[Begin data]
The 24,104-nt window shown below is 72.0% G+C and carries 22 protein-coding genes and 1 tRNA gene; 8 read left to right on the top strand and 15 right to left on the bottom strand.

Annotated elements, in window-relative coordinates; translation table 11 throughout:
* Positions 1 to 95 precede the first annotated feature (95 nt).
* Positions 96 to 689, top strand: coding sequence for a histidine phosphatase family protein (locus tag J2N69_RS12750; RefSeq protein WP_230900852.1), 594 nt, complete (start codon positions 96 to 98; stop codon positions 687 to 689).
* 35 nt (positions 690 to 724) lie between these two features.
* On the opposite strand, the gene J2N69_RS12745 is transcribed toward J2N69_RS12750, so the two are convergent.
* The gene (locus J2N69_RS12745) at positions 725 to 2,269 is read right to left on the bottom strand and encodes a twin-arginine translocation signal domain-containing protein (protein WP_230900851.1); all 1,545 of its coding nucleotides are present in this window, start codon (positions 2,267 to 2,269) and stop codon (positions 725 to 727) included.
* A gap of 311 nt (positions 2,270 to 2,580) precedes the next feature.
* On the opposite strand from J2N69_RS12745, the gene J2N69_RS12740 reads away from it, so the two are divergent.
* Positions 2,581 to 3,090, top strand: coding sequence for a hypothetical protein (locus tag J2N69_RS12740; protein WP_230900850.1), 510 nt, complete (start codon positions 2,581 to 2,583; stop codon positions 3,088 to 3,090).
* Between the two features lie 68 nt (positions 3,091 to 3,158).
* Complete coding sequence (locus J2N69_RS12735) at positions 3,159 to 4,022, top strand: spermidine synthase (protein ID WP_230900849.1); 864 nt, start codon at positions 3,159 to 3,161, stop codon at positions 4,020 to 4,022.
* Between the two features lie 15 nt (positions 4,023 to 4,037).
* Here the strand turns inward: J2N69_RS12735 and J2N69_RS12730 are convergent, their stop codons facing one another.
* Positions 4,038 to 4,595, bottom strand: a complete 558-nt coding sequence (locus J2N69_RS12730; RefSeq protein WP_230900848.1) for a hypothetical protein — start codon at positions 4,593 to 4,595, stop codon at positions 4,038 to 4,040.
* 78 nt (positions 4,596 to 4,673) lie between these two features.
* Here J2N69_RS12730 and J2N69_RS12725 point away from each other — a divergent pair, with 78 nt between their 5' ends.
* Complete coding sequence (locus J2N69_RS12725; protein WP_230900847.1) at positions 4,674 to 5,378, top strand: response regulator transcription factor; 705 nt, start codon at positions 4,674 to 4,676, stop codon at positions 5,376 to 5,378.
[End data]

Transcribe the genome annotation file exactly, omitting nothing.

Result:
The 24,104-nt window shown below is 72.0% G+C and carries 22 protein-coding genes and 1 tRNA gene; 8 read left to right on the top strand and 15 right to left on the bottom strand.

Annotated elements, in window-relative coordinates; translation table 11 throughout:
* Positions 1 to 95 precede the first annotated feature (95 nt).
* Positions 96 to 689, top strand: coding sequence for a histidine phosphatase family protein (locus tag J2N69_RS12750; RefSeq protein WP_230900852.1), 594 nt, complete (start codon positions 96 to 98; stop codon positions 687 to 689).
* 35 nt (positions 690 to 724) lie between these two features.
* On the opposite strand, the gene J2N69_RS12745 is transcribed toward J2N69_RS12750, so the two are convergent.
* The gene (locus J2N69_RS12745) at positions 725 to 2,269 is read right to left on the bottom strand and encodes a twin-arginine translocation signal domain-containing protein (protein WP_230900851.1); all 1,545 of its coding nucleotides are present in this window, start codon (positions 2,267 to 2,269) and stop codon (positions 725 to 727) included.
* A gap of 311 nt (positions 2,270 to 2,580) precedes the next feature.
* On the opposite strand from J2N69_RS12745, the gene J2N69_RS12740 reads away from it, so the two are divergent.
* Positions 2,581 to 3,090, top strand: coding sequence for a hypothetical protein (locus tag J2N69_RS12740; protein WP_230900850.1), 510 nt, complete (start codon positions 2,581 to 2,583; stop codon positions 3,088 to 3,090).
* Between the two features lie 68 nt (positions 3,091 to 3,158).
* Complete coding sequence (locus J2N69_RS12735) at positions 3,159 to 4,022, top strand: spermidine synthase (protein ID WP_230900849.1); 864 nt, start codon at positions 3,159 to 3,161, stop codon at positions 4,020 to 4,022.
* Between the two features lie 15 nt (positions 4,023 to 4,037).
* Here the strand turns inward: J2N69_RS12735 and J2N69_RS12730 are convergent, their stop codons facing one another.
* Positions 4,038 to 4,595, bottom strand: a complete 558-nt coding sequence (locus J2N69_RS12730; RefSeq protein WP_230900848.1) for a hypothetical protein — start codon at positions 4,593 to 4,595, stop codon at positions 4,038 to 4,040.
* 78 nt (positions 4,596 to 4,673) lie between these two features.
* Here J2N69_RS12730 and J2N69_RS12725 point away from each other — a divergent pair, with 78 nt between their 5' ends.
* Complete coding sequence (locus J2N69_RS12725; protein WP_230900847.1) at positions 4,674 to 5,378, top strand: response regulator transcription factor; 705 nt, start codon at positions 4,674 to 4,676, stop codon at positions 5,376 to 5,378.